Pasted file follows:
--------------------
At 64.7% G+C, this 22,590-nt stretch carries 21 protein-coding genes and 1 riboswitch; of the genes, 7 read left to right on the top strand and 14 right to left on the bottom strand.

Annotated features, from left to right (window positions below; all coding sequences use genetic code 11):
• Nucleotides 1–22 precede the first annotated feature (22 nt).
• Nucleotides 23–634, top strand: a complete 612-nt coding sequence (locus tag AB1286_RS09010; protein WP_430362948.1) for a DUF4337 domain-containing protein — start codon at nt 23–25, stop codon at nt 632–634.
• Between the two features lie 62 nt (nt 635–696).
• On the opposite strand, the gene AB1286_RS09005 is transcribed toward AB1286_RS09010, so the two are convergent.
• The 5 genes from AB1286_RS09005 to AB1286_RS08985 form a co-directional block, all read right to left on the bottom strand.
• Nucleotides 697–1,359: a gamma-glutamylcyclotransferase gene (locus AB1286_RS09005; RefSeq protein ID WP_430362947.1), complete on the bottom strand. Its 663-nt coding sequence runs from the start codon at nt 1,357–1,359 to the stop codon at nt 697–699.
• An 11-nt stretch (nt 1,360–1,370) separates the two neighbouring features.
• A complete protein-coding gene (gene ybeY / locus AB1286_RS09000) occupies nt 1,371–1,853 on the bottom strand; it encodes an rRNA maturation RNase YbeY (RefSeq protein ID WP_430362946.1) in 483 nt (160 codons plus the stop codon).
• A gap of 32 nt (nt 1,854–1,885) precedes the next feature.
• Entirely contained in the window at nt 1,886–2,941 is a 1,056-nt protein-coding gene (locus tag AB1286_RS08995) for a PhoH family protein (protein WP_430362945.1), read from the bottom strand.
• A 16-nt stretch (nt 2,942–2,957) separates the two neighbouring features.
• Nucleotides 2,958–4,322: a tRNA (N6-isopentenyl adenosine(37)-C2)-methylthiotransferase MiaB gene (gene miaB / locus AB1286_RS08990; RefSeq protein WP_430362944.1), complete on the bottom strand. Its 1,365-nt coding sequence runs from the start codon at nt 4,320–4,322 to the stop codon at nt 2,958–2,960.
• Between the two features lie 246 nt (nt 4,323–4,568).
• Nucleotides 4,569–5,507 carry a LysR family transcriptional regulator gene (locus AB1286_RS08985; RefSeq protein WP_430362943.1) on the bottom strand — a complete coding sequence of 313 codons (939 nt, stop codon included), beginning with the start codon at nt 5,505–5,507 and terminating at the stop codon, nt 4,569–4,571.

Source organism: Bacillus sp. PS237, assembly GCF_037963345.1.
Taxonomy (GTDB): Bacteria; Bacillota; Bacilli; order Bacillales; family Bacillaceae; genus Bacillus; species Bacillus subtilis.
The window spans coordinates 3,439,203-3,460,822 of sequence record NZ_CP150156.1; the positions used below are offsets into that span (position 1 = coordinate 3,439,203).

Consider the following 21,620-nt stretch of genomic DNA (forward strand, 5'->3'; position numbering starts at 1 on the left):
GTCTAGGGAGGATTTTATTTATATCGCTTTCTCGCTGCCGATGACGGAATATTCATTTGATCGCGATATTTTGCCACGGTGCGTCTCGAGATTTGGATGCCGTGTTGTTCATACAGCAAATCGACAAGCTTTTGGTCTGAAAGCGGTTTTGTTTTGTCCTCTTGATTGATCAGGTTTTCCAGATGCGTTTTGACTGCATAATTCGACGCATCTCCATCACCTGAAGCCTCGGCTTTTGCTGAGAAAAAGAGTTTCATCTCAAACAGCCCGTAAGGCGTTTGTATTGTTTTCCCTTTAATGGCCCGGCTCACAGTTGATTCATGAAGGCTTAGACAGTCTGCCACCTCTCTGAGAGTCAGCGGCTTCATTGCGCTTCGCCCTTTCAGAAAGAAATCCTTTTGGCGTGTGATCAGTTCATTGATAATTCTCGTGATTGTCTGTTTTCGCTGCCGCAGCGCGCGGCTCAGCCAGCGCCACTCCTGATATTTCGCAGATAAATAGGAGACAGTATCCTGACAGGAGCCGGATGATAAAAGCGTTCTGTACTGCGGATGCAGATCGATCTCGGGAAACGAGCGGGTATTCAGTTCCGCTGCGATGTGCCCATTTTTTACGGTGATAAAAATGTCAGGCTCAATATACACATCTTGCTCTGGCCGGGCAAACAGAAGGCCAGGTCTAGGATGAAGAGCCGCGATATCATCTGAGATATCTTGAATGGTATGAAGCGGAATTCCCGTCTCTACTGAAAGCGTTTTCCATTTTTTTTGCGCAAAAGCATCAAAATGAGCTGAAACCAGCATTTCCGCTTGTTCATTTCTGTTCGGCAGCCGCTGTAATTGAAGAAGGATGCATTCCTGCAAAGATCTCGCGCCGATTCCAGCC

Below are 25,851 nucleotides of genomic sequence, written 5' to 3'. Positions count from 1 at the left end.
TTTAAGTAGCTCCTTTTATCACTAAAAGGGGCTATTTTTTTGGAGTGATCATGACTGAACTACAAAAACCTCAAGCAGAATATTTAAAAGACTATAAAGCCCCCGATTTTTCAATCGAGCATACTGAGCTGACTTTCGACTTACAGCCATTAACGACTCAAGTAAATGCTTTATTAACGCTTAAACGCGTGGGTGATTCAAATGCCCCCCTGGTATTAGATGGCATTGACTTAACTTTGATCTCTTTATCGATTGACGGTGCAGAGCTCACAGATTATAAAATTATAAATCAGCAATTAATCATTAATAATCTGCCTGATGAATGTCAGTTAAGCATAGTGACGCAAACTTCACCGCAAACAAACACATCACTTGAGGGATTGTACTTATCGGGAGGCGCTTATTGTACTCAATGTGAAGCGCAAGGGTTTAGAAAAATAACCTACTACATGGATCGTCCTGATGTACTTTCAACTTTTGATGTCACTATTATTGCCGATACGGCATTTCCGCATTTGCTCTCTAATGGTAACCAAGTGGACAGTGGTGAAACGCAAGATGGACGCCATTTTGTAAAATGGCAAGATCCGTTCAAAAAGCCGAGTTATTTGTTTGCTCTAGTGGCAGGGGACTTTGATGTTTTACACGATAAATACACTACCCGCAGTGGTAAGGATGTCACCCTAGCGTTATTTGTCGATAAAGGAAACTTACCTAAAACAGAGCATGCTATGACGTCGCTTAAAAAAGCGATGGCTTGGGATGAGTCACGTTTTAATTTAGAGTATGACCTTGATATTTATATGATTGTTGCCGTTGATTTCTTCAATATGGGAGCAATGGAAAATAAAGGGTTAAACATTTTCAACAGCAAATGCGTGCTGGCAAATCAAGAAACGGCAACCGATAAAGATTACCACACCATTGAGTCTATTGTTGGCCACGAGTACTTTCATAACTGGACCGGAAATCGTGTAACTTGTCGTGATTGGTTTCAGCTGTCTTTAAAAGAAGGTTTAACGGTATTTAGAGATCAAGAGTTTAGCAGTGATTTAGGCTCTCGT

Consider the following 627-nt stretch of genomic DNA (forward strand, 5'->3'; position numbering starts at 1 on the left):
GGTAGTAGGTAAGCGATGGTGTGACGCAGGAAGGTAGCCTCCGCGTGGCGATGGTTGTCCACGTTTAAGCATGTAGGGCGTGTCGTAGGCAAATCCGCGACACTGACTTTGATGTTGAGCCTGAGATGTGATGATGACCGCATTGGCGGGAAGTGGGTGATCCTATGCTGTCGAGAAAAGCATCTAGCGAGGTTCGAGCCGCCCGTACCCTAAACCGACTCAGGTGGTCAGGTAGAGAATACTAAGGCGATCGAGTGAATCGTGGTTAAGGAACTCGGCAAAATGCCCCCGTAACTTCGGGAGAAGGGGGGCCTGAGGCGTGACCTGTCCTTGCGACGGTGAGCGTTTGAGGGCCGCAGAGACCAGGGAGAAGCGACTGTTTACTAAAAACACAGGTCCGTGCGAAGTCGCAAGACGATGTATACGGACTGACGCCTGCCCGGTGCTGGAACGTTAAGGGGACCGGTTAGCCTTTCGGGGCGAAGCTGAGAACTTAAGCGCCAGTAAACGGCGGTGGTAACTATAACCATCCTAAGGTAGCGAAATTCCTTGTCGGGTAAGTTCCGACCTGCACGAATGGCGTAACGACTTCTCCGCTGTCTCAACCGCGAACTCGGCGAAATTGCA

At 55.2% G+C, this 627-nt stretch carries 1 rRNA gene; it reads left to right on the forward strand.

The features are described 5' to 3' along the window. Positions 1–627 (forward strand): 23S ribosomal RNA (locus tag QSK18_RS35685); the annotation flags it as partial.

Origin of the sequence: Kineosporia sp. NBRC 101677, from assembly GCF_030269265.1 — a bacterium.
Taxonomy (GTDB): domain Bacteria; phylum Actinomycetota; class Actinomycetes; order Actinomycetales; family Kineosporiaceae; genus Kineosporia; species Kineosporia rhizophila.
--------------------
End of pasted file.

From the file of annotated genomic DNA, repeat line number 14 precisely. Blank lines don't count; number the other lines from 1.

• Nucleotides 2,958–4,322: a tRNA (N6-isopentenyl adenosine(37)-C2)-methylthiotransferase MiaB gene (gene miaB / locus AB1286_RS08990; RefSeq protein WP_430362944.1), complete on the bottom strand. Its 1,365-nt coding sequence runs from the start codon at nt 4,320–4,322 to the stop codon at nt 2,958–2,960.